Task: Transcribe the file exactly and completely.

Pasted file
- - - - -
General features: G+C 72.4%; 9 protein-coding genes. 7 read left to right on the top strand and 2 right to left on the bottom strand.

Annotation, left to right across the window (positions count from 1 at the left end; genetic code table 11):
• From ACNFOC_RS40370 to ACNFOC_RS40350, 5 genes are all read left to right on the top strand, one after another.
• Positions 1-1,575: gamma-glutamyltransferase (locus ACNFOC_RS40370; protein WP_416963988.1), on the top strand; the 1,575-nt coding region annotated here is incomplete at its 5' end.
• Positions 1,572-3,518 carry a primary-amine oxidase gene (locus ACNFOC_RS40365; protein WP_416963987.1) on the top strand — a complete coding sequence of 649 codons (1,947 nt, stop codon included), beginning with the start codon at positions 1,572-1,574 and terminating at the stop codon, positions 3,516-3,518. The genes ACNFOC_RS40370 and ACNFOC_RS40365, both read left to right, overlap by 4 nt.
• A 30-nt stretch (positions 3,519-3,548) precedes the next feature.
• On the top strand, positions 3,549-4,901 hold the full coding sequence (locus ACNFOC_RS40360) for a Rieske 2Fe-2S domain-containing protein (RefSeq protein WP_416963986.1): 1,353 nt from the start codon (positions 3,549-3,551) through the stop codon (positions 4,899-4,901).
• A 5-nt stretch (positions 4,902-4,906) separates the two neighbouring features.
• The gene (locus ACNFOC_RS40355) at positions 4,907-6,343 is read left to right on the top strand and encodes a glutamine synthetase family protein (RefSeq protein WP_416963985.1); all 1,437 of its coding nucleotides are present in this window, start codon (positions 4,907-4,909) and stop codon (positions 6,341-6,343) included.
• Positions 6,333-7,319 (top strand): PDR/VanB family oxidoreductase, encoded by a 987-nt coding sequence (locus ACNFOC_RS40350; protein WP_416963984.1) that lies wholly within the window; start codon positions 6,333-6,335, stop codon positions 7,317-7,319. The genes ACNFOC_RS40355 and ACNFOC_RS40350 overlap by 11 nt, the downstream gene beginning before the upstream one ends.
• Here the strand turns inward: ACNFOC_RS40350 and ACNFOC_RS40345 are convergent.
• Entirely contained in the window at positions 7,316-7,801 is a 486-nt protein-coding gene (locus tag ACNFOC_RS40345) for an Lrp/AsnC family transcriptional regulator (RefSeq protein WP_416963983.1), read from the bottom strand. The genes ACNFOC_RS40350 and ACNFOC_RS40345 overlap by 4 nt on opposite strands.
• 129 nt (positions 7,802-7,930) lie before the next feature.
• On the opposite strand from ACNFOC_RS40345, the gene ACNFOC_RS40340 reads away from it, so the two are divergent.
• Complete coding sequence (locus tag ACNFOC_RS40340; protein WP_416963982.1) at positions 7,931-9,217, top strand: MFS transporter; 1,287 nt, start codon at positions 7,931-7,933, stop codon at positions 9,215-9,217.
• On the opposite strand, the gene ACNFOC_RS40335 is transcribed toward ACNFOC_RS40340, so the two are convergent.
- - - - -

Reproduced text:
General features: G+C 72.4%; 9 protein-coding genes. 7 read left to right on the top strand and 2 right to left on the bottom strand.

Annotation, left to right across the window (positions count from 1 at the left end; genetic code table 11):
• From ACNFOC_RS40370 to ACNFOC_RS40350, 5 genes are all read left to right on the top strand, one after another.
• Positions 1-1,575: gamma-glutamyltransferase (locus ACNFOC_RS40370; protein WP_416963988.1), on the top strand; the 1,575-nt coding region annotated here is incomplete at its 5' end.
• Positions 1,572-3,518 carry a primary-amine oxidase gene (locus ACNFOC_RS40365; protein WP_416963987.1) on the top strand — a complete coding sequence of 649 codons (1,947 nt, stop codon included), beginning with the start codon at positions 1,572-1,574 and terminating at the stop codon, positions 3,516-3,518. The genes ACNFOC_RS40370 and ACNFOC_RS40365, both read left to right, overlap by 4 nt.
• A 30-nt stretch (positions 3,519-3,548) precedes the next feature.
• On the top strand, positions 3,549-4,901 hold the full coding sequence (locus ACNFOC_RS40360) for a Rieske 2Fe-2S domain-containing protein (RefSeq protein WP_416963986.1): 1,353 nt from the start codon (positions 3,549-3,551) through the stop codon (positions 4,899-4,901).
• A 5-nt stretch (positions 4,902-4,906) separates the two neighbouring features.
• The gene (locus ACNFOC_RS40355) at positions 4,907-6,343 is read left to right on the top strand and encodes a glutamine synthetase family protein (RefSeq protein WP_416963985.1); all 1,437 of its coding nucleotides are present in this window, start codon (positions 4,907-4,909) and stop codon (positions 6,341-6,343) included.
• Positions 6,333-7,319 (top strand): PDR/VanB family oxidoreductase, encoded by a 987-nt coding sequence (locus ACNFOC_RS40350; protein WP_416963984.1) that lies wholly within the window; start codon positions 6,333-6,335, stop codon positions 7,317-7,319. The genes ACNFOC_RS40355 and ACNFOC_RS40350 overlap by 11 nt, the downstream gene beginning before the upstream one ends.
• Here the strand turns inward: ACNFOC_RS40350 and ACNFOC_RS40345 are convergent.
• Entirely contained in the window at positions 7,316-7,801 is a 486-nt protein-coding gene (locus tag ACNFOC_RS40345) for an Lrp/AsnC family transcriptional regulator (RefSeq protein WP_416963983.1), read from the bottom strand. The genes ACNFOC_RS40350 and ACNFOC_RS40345 overlap by 4 nt on opposite strands.
• 129 nt (positions 7,802-7,930) lie before the next feature.
• On the opposite strand from ACNFOC_RS40345, the gene ACNFOC_RS40340 reads away from it, so the two are divergent.
• Complete coding sequence (locus tag ACNFOC_RS40340; protein WP_416963982.1) at positions 7,931-9,217, top strand: MFS transporter; 1,287 nt, start codon at positions 7,931-7,933, stop codon at positions 9,215-9,217.
• On the opposite strand, the gene ACNFOC_RS40335 is transcribed toward ACNFOC_RS40340, so the two are convergent.